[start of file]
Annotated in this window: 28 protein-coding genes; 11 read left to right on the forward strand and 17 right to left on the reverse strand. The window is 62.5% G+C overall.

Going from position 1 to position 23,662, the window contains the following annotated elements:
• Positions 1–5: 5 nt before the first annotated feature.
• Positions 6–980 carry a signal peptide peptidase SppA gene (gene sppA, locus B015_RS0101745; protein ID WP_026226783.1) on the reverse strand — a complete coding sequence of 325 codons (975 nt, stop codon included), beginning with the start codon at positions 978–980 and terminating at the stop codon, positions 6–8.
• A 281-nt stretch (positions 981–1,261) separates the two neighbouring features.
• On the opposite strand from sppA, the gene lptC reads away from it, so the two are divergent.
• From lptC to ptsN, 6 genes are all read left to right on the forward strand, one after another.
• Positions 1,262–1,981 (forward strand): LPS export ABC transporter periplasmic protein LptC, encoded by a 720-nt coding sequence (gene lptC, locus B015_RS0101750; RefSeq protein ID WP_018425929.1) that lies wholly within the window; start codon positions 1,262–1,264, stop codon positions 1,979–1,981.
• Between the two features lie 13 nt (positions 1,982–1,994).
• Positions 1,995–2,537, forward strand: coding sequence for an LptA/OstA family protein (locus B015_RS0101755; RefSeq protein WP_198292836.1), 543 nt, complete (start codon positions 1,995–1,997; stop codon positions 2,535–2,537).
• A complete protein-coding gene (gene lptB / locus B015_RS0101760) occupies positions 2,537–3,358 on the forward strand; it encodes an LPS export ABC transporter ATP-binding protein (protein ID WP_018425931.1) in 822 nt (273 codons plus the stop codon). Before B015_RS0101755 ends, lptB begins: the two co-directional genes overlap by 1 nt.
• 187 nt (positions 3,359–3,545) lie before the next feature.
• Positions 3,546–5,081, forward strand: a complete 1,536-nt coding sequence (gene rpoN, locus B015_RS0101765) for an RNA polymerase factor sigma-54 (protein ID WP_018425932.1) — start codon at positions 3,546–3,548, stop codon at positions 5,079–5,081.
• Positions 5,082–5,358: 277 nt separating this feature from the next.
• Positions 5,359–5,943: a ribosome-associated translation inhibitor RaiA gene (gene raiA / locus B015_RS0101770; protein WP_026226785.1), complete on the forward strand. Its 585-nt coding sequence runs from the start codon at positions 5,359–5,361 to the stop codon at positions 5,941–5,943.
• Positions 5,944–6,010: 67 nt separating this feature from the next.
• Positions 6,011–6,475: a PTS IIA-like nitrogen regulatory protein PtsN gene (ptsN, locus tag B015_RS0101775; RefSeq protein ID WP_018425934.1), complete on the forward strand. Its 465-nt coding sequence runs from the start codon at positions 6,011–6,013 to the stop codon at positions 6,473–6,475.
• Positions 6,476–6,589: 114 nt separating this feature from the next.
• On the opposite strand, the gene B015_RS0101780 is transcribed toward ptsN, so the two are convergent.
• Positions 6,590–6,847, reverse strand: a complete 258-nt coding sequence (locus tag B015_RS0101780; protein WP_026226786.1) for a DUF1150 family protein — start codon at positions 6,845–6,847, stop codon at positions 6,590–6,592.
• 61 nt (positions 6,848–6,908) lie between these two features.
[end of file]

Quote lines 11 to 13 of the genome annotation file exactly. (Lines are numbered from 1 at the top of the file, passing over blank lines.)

• A complete protein-coding gene (gene lptB / locus B015_RS0101760) occupies positions 2,537–3,358 on the forward strand; it encodes an LPS export ABC transporter ATP-binding protein (protein ID WP_018425931.1) in 822 nt (273 codons plus the stop codon). Before B015_RS0101755 ends, lptB begins: the two co-directional genes overlap by 1 nt.
• 187 nt (positions 3,359–3,545) lie before the next feature.
• Positions 3,546–5,081, forward strand: a complete 1,536-nt coding sequence (gene rpoN, locus B015_RS0101765) for an RNA polymerase factor sigma-54 (protein ID WP_018425932.1) — start codon at positions 3,546–3,548, stop codon at positions 5,079–5,081.